Wednesday, April 1, 2009

REVIEW: Rembeng Estate Assam, Chicago Coffee & Tea Exchange

I opened up a tin of Rembeng Assam this morning, which was delivered to me from Chicago Coffee & Tea Exchange. They're no longer my first choice for excellent teas (that would be Tea Gschwendner), but they have a variety of second-tier teas that are quite good, if not amazing. This is the company that first started me on understanding the different types of black/oolong/green teas, even if they don't carry the very best of the best. But they're affordable! In the words of Calvin & Hobbes, "Almost as good, and a whole lot cheaper." Their Web site:

Anyway, they sell Assam black tea from the Rembeng Estate, in India. It's not on the Web site, but the owner told me about it, and I ordered. I lifted this description from the Arbor Teas Web site:

A classic black tea produced at the Rembeng estate in India's state of Assam in northeastern India, near the banks of the Brahmaputra River. The Rembeng estate is credited with pioneering organic tea production in Assam. This organic and Fair Trade Certified tea is composed of finely twisted leaves with occasional golden, downy tips. Its full-bodied red-brown infusion does not disappoint, exemplifying the character of a high-quality Assam tea - very flavorful with rich maltiness and a good coppery finish.


Now, granted, this description is for the Arbor Teas brand, which may differ from what I'm drinking from Chicago Coffee & Tea Exchange; but it serves to help me think about what I'm drinking, anyway.

Method of prep: 4 tsps, just boiling water, poured over tea in my Japanese tetsubin iron teapot. 2.5 minutes for steeping.

The tea is very pleasant; very "umami," so to speak. It almost has a meaty, thick quality-- probably what they describe as "maltiness." I'm glad I didn't let it steep much longer, because it would have taken on a rather heavy quality. I'll have to try it at longer steeping to see if I'm right.

The description says it has a coppery flavor. I wonder if that's because the leaves, which are a rich black with some coppery tone in them, suggests it. But I don't taste copper-- more a metallic mouth-feel in the back of my throat. The tea doesn't seem to have much in the way of complex fruitiness or herbal flavor to my taste. The finish is long and rich, sitting on the tongue well after the last sip is complete. The flavor of the finish, though, doesn't change much from what it was like when drinking it. Very consistent flavor from beginning to end, though not terribly nuanced, I guess.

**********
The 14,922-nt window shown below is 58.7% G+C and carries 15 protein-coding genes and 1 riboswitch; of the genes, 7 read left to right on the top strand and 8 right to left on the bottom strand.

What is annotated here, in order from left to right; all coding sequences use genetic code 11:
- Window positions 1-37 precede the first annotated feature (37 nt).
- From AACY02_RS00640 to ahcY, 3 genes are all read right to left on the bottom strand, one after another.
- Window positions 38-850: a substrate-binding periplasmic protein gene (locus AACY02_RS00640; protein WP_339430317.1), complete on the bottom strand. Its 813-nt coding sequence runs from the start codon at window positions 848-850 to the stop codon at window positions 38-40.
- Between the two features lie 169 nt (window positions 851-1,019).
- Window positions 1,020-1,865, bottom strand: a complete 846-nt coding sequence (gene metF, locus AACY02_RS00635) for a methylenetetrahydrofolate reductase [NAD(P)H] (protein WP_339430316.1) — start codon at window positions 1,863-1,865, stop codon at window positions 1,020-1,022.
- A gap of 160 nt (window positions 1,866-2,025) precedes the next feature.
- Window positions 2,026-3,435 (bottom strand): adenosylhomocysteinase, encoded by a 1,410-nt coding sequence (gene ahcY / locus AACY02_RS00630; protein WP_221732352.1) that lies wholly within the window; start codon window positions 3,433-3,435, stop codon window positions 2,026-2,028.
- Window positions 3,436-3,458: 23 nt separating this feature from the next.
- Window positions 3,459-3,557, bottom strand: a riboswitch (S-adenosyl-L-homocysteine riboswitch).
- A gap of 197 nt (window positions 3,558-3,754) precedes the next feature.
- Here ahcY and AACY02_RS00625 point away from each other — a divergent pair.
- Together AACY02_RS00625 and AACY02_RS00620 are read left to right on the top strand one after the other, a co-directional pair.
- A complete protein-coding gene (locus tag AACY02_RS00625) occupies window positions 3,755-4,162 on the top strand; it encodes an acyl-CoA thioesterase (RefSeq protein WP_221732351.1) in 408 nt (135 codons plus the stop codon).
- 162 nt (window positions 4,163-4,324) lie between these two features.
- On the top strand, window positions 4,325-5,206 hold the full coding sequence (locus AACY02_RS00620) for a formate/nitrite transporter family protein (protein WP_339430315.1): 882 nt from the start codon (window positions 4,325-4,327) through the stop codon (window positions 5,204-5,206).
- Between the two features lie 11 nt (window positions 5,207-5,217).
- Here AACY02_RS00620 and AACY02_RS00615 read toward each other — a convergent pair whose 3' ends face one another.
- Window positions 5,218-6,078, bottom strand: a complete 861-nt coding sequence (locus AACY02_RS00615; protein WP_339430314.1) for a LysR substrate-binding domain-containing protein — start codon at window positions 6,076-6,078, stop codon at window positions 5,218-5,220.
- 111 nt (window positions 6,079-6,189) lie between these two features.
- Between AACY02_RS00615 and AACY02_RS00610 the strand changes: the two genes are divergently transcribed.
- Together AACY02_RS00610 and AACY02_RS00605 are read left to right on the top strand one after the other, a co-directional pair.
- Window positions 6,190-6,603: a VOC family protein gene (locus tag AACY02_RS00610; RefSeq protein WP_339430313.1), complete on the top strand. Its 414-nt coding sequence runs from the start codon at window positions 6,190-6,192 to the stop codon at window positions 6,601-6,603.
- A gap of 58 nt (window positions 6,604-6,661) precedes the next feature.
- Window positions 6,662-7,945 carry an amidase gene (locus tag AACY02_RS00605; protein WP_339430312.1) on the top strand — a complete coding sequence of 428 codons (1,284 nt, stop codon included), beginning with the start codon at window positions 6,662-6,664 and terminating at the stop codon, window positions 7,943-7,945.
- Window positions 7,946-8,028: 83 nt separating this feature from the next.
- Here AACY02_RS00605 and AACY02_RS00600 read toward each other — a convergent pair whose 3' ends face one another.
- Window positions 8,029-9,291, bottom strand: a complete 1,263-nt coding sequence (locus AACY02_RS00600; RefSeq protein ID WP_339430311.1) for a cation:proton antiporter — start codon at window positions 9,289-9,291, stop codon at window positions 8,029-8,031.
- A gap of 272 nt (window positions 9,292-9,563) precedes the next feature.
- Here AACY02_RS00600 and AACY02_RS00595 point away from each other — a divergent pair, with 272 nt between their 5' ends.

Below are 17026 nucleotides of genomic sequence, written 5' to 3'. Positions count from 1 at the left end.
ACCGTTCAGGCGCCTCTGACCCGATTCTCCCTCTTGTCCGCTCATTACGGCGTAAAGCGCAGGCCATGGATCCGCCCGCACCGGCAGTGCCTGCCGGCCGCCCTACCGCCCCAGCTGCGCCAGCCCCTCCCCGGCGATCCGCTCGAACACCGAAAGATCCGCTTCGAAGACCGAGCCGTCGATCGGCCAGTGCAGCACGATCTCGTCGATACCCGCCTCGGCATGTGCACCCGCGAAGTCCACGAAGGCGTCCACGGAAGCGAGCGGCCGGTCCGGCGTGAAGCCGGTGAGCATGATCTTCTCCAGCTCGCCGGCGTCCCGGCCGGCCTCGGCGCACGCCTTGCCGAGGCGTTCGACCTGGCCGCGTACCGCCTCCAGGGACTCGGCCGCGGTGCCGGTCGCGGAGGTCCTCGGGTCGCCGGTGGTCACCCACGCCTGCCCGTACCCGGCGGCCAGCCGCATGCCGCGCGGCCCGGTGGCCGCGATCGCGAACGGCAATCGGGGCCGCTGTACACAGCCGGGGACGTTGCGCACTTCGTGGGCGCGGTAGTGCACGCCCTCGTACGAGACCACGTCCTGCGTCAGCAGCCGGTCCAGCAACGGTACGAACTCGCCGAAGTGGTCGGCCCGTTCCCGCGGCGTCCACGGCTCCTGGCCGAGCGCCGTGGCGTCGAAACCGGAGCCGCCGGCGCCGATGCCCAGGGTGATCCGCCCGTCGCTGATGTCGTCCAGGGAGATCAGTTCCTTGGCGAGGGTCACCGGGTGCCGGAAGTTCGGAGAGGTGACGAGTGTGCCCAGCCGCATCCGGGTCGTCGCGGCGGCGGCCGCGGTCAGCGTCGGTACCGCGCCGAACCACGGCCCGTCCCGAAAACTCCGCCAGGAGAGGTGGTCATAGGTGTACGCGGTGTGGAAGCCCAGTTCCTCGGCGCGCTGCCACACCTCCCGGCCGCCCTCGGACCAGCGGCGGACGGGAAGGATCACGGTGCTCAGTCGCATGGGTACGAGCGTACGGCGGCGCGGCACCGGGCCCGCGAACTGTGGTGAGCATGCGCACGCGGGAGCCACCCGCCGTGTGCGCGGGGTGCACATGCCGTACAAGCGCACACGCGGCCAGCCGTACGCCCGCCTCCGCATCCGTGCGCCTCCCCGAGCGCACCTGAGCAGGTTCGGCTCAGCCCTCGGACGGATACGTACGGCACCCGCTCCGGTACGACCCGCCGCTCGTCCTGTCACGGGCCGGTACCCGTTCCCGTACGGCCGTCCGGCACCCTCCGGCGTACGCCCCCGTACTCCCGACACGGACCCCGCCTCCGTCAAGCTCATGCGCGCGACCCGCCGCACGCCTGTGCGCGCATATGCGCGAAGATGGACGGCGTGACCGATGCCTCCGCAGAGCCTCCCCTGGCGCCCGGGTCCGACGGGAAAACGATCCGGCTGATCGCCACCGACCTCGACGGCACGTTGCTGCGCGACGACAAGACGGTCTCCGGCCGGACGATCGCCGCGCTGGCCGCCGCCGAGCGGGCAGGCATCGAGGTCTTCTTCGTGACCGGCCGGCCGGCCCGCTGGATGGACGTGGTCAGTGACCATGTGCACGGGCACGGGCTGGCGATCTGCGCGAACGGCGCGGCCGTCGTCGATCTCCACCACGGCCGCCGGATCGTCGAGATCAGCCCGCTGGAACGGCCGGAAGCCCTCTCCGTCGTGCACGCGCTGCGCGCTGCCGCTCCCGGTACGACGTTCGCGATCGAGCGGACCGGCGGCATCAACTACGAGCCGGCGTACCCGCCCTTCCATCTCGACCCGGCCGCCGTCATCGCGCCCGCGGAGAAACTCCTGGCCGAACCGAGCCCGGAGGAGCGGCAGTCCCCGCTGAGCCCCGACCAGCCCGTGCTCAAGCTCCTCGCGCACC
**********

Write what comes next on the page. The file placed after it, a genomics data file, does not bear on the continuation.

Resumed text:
As with almost every tea I get from Chicago Coffee & Tea Exchange, I would say it's a great "everyday" tea, but not something I'd show off to guests. Like drinking a $15 bottle of pinot noir-- pretty good, satisfying, but nothing to write a review of.... D'oh!

UPDATE: The second cup is, predictably, better than the first. The flavors are brighter, more biting. A little bit of sugar to take the edge off the tea helps. I can see what they mean by "copper" flavor now; the metallic flavor seems somewhat refined as the tea develops.

BASIC RULE: Never judge a tea by the first cup; the second cup is always better, because the tea has had a chance to develop and oxidize in the pot a little longer, thus allowing more layers of aroma and flavor to pop.

-----note: a fellow Facebook member took umbrage because I was (slightly) dissing Chicago Coffee & Tea Exchange. I responded thus:

Thanks for your response. Well, regarding prices and so on, I just thought it was interesting, and my honest thoughts on quality. I'm not getting paid by any of these companies, so it's a fairly dispassionate view. Still, providing a second-tier tea is something significant, and nothing to be ashamed of. (For example, people say Tchaikovsky is a second-tier composer, but no one says how much work and effort it takes to rise to that level of excellence. Most of the teas I see are fourth or fifth tier, so this is still a high compliment. And yes, their customer service is very good.)